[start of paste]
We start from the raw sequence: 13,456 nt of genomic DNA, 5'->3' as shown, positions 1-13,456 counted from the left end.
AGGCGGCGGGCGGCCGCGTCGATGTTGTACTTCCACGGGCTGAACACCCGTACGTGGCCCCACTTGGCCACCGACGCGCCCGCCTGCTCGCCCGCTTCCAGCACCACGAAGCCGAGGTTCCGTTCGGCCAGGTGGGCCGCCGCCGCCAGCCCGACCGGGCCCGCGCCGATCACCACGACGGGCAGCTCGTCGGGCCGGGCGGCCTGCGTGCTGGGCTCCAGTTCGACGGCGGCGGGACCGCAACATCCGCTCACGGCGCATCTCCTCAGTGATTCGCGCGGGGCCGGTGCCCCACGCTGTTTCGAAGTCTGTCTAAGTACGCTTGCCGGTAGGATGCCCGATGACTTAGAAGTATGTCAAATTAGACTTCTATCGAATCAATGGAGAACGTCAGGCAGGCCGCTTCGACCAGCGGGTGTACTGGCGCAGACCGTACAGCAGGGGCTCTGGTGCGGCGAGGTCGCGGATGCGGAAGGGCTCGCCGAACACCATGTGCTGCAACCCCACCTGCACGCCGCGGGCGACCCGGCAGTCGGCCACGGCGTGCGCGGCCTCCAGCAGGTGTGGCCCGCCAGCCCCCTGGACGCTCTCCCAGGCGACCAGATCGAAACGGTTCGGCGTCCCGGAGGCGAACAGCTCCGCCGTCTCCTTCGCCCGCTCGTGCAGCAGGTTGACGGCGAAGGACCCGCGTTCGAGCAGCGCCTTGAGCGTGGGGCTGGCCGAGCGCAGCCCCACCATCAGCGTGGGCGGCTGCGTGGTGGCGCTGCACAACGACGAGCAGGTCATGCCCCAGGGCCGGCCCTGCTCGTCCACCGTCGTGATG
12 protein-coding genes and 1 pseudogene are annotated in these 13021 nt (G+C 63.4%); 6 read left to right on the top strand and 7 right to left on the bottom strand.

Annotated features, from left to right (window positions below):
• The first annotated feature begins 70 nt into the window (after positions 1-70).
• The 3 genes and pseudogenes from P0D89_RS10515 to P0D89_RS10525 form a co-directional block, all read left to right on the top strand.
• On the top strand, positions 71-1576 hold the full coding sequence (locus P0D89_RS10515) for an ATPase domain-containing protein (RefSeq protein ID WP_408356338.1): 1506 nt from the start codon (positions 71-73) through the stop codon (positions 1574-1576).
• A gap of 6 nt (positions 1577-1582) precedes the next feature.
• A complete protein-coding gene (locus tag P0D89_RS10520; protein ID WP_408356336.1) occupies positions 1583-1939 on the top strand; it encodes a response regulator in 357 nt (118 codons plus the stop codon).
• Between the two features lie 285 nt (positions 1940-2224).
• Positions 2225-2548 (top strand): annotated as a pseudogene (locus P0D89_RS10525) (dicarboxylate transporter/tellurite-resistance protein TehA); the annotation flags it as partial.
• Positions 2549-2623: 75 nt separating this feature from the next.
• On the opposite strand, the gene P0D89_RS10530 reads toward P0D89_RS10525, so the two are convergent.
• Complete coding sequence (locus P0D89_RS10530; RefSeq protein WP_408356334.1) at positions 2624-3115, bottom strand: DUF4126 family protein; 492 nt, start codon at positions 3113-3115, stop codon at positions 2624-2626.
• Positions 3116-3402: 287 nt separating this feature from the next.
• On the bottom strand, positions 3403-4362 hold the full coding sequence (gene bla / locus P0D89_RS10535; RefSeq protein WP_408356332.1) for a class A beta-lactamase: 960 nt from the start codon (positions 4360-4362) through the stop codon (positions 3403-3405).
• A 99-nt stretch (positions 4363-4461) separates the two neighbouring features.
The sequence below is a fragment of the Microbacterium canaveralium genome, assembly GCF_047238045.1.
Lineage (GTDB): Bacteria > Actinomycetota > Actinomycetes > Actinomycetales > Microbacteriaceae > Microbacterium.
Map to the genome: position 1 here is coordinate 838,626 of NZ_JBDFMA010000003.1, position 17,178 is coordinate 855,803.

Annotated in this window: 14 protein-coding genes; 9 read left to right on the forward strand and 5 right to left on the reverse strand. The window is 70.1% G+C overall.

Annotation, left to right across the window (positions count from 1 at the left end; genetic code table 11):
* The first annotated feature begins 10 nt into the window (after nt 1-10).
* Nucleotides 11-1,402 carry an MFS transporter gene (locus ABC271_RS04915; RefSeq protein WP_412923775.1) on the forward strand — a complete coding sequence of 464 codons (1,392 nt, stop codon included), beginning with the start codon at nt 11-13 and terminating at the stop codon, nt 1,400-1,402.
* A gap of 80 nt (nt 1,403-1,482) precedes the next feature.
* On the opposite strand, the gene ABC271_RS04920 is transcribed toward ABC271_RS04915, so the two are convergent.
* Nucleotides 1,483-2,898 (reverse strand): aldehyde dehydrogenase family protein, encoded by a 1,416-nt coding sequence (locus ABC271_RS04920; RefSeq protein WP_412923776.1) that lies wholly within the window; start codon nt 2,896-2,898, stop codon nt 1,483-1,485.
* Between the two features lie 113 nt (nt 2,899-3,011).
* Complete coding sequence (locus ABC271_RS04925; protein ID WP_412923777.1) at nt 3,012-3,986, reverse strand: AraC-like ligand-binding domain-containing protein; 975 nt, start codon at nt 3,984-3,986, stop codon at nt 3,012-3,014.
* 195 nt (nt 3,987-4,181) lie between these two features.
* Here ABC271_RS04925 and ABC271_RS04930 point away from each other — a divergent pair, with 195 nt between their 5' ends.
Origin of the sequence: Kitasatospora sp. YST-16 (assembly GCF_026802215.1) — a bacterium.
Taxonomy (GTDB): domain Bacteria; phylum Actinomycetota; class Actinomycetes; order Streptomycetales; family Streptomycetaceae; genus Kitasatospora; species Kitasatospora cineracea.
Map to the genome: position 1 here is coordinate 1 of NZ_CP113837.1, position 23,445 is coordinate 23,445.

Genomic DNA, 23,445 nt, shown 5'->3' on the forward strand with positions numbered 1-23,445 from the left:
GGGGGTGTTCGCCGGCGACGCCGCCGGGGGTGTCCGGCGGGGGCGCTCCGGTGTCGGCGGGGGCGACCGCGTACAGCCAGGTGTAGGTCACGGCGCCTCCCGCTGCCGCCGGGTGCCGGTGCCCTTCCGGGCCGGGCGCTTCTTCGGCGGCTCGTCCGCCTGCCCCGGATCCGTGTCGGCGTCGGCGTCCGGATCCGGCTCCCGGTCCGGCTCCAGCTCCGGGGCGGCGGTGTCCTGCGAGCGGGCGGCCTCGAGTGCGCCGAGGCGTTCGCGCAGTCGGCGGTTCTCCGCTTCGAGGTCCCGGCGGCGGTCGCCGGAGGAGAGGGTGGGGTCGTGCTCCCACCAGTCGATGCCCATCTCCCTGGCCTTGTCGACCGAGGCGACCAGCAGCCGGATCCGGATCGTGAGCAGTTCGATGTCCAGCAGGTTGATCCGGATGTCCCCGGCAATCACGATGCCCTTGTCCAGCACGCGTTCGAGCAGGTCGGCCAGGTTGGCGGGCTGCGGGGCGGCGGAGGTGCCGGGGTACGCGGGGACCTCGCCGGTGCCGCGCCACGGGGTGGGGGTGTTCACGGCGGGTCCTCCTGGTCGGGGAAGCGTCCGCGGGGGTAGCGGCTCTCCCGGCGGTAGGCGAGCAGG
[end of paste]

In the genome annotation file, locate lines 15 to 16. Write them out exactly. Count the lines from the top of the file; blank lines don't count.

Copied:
• Positions 3116-3402: 287 nt separating this feature from the next.
• On the bottom strand, positions 3403-4362 hold the full coding sequence (gene bla / locus P0D89_RS10535; RefSeq protein WP_408356332.1) for a class A beta-lactamase: 960 nt from the start codon (positions 4360-4362) through the stop codon (positions 3403-3405).